In one way, Gibson is more pessimistic than I am; his future is a severely depopulated one, wherein it’s clear that billions of people did not make it. He does have it right, though, in expecting it to be gradual and varied, and in saying that it’s already here. In another, he’s more optimistic than I am; his post-Jackpot future has better tech than we do, and I’m not hugely convinced on that. Maybe in very small areas.
Some of my thinking here I’ve outlined before. Issue 2/16 deals with why I think climate change can’t be stopped. 2/6 looks at the very basics of what I think people need to do to cope. And 2/13 looks at predictions I made some years back, and how they’re shaping up. But as far as I can see, and even though writing this feels like I’m repeating something, I’ve never really outlined my full expectations of the next few decades (or at least not in one place). I can’t put a strict timeline on this; nobody can. But you can expect more of it to be visible every year, and within - I think - 15-20 years, so 2030-2035-ish, it will be pretty evident. And all of interrelates, as I’ll expand on below; it is a “wicked problem”.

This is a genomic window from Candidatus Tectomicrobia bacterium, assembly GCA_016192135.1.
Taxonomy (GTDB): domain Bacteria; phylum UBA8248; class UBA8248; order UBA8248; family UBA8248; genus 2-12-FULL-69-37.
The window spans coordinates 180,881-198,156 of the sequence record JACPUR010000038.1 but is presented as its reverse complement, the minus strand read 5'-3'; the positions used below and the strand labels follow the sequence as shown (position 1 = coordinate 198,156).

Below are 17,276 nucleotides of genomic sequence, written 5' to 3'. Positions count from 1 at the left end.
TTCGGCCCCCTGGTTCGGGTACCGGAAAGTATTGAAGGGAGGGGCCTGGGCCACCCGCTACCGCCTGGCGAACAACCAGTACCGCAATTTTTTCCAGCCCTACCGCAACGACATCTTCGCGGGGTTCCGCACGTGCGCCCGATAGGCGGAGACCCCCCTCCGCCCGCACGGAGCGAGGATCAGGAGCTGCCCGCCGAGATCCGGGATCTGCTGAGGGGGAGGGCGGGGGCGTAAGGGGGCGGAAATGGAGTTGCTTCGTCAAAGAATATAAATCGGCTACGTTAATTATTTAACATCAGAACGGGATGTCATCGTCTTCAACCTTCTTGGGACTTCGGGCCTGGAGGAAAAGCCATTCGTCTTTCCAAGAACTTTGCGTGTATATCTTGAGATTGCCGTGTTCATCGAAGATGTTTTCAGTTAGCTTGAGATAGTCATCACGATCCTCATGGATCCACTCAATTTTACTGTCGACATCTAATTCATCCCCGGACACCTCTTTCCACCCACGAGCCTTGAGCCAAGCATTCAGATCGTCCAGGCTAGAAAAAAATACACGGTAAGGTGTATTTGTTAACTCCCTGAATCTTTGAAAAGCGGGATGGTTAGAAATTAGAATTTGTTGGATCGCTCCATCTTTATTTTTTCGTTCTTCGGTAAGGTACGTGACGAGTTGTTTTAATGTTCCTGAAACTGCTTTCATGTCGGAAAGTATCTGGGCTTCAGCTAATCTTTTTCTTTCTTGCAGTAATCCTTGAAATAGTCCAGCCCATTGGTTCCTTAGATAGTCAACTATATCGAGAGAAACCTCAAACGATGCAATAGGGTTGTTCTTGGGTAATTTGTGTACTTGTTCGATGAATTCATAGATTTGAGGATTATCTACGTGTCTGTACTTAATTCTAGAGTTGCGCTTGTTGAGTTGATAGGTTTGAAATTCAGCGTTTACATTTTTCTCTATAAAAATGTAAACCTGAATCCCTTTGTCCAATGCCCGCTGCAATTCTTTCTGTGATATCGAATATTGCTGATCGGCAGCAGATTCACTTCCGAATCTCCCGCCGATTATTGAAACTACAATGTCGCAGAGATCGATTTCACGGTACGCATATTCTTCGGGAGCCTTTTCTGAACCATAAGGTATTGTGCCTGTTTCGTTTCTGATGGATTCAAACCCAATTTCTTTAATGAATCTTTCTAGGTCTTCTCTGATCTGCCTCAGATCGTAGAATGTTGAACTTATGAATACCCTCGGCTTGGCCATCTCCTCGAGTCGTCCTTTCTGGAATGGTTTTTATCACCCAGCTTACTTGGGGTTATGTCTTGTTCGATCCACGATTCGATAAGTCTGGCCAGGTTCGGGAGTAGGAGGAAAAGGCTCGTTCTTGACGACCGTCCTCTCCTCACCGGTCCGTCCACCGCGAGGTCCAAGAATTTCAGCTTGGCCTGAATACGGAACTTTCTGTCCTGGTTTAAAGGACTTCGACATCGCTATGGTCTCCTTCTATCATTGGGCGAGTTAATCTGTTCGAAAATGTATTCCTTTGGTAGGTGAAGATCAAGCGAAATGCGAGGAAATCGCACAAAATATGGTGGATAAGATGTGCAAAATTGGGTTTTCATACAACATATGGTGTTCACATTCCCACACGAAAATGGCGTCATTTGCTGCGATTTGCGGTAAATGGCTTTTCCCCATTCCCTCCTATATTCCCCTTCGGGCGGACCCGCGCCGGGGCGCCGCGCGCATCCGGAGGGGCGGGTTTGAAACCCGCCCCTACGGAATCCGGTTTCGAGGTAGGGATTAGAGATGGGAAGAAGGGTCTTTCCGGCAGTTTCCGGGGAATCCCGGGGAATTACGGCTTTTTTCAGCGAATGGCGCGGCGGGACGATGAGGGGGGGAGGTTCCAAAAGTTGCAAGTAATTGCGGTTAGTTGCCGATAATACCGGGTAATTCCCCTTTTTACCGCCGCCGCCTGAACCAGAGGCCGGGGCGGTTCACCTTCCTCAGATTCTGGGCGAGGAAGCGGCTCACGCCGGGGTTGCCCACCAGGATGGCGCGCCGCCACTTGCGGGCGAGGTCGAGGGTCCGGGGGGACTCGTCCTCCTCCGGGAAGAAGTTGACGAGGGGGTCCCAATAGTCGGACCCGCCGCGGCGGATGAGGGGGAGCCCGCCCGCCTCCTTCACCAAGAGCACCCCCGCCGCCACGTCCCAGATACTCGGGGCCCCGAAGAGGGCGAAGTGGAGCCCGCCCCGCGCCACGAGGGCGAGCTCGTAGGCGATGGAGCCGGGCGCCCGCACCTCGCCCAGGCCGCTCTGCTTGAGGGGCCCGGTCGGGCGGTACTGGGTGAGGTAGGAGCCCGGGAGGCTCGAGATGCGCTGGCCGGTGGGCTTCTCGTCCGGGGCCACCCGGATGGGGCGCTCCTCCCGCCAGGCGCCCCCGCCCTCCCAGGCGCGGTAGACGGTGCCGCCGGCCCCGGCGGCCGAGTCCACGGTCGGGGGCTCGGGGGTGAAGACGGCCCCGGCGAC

It’s important to note that - as far as I know - pretty much everyone reading this lives in the West, and has money enough for a net connection and a device to read on, and time enough to be reading me rambling on. That puts you in a very high percentile of people worldwide in terms of wealth, comfort, and insulation from the effects of any change in the world. So a lot of what is already happening in the world is not happening to us, yet. And much like the Renaissance didn’t really happen for anyone except rich white men for some time after the history books claim, the Gentle Decline will happen sooner to everyone except rich (in global terms) Westerners (but eventually, it will). So for everything I’m saying here, you can look elsewhere in the world and see it happening already.
I believe that the most fundamental element of our comfortable Western 21st-century world is supply lines. Whenever something messes with supply lines (weather, disease, industrial action), we feel it a little. Mostly it’s a very minor inconvenience - you can’t get the particular type of a product you like, and have to settle for the next brand over, or the shops don’t have something for a day or two. Sometimes it’s a little more, as I observed in the UK recently and wrote about in Commonplace (short version: every menu has things not available, and eggs were hard to get for a few weeks). And sometimes (not often, yet), we see empty shelves for a bit, or the price of something rockets. Timber for DIY (or any) purposes, for instance, costs mad money right now.